India Uncut

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Monday, January 03, 2005

Despatches 21: The marriage

December 26 could have been the happiest day of Rafiq’s life if the Tsunami hadn’t struck – he was supposed to get married on that day. His nikah was fixed for noon, but the waves came in while it was still morning, and the marriage was cancelled. Rafiq was in the village of Parangipettai, close to a number of affected villages. Instantly, all the men of the community mobilised themselves under the Jamaat, their local organisation, and swung into action.

They took all the veg biryani that had been prepared for the wedding feast, and went and fed it to the affacted people. From that day until the day we met them, a week after the tsunami, they fed breakfast and lunch to the affected people, making either lemon rice or veg biryani. They mobilised their funds superbly, and were well networked through mobile phones. If any village ran short of food, one phone call was all it would take to bring a volunteer rushing over with more food.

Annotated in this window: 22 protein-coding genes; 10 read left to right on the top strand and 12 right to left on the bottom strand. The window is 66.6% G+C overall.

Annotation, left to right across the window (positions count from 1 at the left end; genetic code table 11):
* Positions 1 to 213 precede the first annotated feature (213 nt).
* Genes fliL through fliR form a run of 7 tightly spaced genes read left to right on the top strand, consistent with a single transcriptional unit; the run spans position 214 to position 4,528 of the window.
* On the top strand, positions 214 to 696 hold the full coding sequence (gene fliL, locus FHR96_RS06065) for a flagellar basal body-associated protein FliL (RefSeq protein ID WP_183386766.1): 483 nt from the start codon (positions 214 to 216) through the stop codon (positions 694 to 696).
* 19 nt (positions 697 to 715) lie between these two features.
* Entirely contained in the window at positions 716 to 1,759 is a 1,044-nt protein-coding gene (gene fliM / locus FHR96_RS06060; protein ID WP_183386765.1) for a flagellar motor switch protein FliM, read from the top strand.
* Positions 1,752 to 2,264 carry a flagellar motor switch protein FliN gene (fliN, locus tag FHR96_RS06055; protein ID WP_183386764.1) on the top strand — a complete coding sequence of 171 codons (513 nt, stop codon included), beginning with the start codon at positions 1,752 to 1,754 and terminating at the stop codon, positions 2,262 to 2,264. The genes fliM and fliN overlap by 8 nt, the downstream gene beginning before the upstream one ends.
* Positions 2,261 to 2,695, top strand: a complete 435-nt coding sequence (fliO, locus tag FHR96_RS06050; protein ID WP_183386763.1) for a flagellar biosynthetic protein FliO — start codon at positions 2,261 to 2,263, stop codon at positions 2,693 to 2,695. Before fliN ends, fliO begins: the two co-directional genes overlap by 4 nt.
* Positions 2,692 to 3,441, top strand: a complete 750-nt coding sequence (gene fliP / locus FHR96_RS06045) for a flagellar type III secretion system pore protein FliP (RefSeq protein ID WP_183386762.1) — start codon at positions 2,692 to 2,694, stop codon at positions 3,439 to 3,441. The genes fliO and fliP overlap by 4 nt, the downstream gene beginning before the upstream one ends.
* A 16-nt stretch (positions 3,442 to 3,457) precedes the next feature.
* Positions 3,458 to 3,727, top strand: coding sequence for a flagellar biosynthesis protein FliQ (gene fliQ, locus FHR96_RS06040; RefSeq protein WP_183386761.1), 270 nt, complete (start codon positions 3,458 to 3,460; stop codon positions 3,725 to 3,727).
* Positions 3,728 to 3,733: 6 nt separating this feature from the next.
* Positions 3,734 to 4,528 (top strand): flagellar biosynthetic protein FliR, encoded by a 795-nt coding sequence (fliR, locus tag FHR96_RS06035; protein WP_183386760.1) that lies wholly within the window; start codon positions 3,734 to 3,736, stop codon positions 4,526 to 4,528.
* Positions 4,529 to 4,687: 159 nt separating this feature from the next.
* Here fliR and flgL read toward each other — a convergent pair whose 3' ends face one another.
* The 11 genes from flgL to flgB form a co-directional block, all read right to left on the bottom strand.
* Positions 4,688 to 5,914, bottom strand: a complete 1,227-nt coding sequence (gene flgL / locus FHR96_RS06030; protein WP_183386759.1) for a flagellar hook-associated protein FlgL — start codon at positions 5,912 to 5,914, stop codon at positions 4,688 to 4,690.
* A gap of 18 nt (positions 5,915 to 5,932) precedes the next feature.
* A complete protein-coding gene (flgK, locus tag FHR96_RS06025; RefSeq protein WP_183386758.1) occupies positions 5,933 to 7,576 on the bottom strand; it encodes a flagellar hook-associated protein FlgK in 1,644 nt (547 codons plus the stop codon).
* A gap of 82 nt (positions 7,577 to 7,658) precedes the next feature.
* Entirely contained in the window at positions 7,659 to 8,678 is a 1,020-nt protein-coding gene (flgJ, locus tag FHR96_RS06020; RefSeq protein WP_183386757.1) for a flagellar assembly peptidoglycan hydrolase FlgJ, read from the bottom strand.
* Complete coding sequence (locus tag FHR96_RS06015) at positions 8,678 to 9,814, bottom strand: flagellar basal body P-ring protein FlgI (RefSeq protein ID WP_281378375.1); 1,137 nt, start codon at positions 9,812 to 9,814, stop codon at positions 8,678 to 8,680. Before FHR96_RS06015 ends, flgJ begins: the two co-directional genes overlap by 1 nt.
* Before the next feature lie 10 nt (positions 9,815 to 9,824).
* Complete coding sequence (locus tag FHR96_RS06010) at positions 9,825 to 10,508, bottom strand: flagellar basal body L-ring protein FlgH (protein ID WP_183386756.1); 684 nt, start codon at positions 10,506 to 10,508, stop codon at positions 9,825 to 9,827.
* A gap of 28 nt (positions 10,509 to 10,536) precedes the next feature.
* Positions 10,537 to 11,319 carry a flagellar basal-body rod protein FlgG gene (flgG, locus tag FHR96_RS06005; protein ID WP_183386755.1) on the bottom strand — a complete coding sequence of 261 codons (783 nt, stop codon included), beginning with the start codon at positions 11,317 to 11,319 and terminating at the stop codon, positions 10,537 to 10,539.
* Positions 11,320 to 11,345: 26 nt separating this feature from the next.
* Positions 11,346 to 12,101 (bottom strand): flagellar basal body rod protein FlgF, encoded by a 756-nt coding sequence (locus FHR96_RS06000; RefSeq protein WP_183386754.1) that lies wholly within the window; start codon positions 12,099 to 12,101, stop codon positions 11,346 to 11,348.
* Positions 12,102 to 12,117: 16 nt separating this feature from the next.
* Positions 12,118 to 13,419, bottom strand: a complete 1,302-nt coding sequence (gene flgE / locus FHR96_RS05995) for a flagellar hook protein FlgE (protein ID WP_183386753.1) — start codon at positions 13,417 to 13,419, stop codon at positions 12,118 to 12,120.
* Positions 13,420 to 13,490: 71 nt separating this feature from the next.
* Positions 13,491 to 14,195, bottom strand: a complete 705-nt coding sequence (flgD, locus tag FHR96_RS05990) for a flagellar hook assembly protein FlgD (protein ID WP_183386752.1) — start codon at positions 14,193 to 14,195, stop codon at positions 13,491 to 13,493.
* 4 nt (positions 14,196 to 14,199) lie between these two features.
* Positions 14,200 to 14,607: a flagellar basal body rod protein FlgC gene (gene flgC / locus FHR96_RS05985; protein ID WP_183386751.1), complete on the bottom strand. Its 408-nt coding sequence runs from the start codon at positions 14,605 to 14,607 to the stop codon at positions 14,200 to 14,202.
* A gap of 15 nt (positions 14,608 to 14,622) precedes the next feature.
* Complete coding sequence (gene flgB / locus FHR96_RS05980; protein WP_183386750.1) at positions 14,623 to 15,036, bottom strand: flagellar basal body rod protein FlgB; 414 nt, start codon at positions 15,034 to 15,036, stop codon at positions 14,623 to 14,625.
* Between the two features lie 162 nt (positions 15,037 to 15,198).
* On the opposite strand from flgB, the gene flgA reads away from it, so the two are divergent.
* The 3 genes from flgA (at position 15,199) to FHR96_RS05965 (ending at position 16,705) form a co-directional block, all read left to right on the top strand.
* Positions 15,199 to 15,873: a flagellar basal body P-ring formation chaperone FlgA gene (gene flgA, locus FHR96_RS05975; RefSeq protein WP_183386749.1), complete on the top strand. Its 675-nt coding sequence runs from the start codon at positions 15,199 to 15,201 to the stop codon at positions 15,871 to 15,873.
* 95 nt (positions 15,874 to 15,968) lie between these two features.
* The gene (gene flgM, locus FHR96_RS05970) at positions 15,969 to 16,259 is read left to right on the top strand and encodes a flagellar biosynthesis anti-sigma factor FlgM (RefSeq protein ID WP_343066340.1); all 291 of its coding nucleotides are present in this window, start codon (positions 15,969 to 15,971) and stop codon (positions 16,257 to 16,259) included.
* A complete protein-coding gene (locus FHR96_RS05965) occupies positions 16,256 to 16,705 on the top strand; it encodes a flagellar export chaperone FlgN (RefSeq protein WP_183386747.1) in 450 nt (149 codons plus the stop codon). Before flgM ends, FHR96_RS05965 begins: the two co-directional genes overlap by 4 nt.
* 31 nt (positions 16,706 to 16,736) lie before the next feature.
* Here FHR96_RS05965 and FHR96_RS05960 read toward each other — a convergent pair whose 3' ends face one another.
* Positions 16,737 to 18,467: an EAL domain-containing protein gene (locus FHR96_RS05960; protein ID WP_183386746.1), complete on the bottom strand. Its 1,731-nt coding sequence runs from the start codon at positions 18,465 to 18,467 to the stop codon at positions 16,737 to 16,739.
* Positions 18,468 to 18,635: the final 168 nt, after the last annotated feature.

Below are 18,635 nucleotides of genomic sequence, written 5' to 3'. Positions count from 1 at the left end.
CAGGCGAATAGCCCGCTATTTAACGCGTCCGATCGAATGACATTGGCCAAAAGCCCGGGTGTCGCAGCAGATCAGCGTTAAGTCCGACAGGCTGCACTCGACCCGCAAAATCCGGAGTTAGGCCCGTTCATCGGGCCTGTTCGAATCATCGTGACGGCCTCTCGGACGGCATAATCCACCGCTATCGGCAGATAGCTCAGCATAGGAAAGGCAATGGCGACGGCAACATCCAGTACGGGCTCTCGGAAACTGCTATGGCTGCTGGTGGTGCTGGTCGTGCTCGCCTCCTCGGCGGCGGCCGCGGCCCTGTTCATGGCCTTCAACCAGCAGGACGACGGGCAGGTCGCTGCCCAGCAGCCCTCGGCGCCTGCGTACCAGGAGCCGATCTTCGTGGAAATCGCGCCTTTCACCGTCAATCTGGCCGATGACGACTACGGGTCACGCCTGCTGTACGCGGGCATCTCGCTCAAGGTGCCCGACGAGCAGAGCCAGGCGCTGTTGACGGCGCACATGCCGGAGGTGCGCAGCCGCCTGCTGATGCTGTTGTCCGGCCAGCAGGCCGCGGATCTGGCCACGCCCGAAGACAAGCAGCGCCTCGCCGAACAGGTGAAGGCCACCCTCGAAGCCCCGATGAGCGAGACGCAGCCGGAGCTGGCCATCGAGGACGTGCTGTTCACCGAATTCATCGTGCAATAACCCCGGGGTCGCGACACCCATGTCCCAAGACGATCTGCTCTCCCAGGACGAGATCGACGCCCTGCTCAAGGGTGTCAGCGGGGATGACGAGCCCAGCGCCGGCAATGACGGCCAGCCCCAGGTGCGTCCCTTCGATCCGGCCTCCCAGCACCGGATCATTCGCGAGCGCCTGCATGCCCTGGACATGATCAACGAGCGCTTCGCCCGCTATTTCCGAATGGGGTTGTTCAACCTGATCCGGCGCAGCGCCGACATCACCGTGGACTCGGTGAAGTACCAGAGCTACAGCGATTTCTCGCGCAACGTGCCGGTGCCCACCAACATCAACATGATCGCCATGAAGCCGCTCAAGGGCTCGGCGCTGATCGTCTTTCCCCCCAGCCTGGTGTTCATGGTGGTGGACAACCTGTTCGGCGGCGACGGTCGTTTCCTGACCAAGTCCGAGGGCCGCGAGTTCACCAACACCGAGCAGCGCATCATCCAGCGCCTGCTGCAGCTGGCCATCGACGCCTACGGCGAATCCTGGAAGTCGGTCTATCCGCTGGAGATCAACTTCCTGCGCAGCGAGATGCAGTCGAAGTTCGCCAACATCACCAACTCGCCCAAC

Interestingly, even after the government set up its own operation, a few days late, the local people still requested the Jamaat to keep feeding them, and the Jamaat agreed. A deep bond had been formed between the villagers, who were all Hindus, and these Muslim men who rushed to help their neighbours because they believed that to be the way of their religion. Anybody who does not believe that Islam can be moderate is invited to go to Tamil Nadu and check out the work they are doing.

For all the scepticism I have about organised religion, in times of a crisis like this, groups based around religion can provide sterling service. The Church at Vailakanni was an example of this, the Jamaat of Parangipettai is another, and the RSS did excellent work during the Bhuj earthquake and the Orissa cyclone. Faith, that can be so divisive in times of peace, can also bring communities together in times of strife.
amit varma, 2:36 AM| write to me | permalink | homepage

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